Notes (see the Notes page for further details of the various Notes collections).
Polar coordinates are simply a way of defining the position of a point in 2 dimensions. The distance from the origin (r) and the angle made with the x axis (measure in an anti-clockwise direction) define the position of the point. The point in the above diagram is a distance 3 from the origin and the angle made with the x axis is 30°.
Try this page on Desmos to experiment with plotting points.
Try a join the dots exercise! Polar Curves Join the dots
For some excellent resources on polar curves see these from the mathcentre and for some polar graph paper, scroll down the page on Mathsbits.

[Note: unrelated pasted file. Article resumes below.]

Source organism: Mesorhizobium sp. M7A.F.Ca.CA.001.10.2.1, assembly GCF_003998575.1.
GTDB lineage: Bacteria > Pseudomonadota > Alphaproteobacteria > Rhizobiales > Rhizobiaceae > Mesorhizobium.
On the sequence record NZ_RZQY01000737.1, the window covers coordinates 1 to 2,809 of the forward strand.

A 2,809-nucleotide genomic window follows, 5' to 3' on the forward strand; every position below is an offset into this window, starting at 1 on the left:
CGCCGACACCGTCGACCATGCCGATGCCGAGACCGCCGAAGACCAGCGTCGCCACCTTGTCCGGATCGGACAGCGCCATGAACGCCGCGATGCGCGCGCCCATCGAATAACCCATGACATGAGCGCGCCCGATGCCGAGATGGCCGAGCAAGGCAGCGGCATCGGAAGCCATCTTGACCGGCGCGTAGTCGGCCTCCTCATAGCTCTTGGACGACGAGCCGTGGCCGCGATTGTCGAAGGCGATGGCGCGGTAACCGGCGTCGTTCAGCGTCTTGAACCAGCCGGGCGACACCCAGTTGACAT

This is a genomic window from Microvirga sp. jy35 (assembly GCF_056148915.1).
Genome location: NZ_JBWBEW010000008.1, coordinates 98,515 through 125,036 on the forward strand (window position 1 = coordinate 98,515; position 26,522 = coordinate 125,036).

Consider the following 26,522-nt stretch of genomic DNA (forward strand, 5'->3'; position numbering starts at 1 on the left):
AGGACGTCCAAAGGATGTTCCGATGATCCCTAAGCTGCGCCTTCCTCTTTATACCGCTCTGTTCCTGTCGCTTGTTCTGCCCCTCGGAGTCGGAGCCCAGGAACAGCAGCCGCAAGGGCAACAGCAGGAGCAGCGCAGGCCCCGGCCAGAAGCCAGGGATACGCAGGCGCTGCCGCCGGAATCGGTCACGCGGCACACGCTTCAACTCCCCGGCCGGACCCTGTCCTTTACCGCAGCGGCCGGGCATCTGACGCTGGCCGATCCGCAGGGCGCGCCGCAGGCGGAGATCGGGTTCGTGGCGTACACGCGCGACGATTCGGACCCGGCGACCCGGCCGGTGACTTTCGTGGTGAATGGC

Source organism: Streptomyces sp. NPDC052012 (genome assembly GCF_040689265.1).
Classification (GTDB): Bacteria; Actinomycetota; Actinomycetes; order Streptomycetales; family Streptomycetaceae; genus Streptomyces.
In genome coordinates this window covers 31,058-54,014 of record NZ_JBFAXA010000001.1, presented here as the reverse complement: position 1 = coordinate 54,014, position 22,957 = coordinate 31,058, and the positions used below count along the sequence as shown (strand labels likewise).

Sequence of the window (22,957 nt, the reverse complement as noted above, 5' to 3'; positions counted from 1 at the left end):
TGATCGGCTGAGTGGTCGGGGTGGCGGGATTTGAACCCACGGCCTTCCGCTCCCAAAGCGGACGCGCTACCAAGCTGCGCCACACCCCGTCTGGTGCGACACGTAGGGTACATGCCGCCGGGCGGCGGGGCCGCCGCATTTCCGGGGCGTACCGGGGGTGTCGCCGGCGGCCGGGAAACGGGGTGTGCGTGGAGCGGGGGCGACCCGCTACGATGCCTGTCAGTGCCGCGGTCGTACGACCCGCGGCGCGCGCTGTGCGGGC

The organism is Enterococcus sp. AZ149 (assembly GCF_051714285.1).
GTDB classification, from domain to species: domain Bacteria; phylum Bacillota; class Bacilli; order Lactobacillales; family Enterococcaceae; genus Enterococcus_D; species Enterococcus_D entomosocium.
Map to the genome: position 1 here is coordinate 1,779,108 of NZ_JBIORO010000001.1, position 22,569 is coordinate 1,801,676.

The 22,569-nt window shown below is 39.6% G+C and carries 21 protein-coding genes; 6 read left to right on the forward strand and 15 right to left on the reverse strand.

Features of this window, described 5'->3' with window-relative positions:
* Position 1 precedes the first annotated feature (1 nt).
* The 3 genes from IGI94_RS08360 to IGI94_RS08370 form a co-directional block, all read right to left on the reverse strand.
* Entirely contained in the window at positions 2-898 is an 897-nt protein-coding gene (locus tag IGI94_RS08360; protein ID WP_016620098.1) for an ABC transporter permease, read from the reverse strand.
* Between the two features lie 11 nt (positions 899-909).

You can very easily experiment with families of polar curves using the excellent Desmos graphing calculator. Click on the image below and experiment with the sliders.
It is possible to see how polar curves are traced out by using a slider in the domain on the Desmos graphing calculator. Try selecting the image to see r=acoskθ.
Further examples: r=acos2θ, r=a(1-cosθ) r=ae-kθ r2=a2cos2θ
Cardioids a+bsinθ and a + bcosθ
When do you get a dimple?
When do you get an inner loop?
Alternatively, try this Polar Grapher; use the slider to change the angle and you will see how the curve is traced out. Note the value of R is displayed so you can easily see if it is positive or negative.
For a really clear plotter showing the connection between the Cartesian graph of r=f(θ) and the graph in polar coordinates try this Polar Curves and Cartesian Graphs applet. Watch the display carefully as you move the slider; you can easily see when r is negative for example.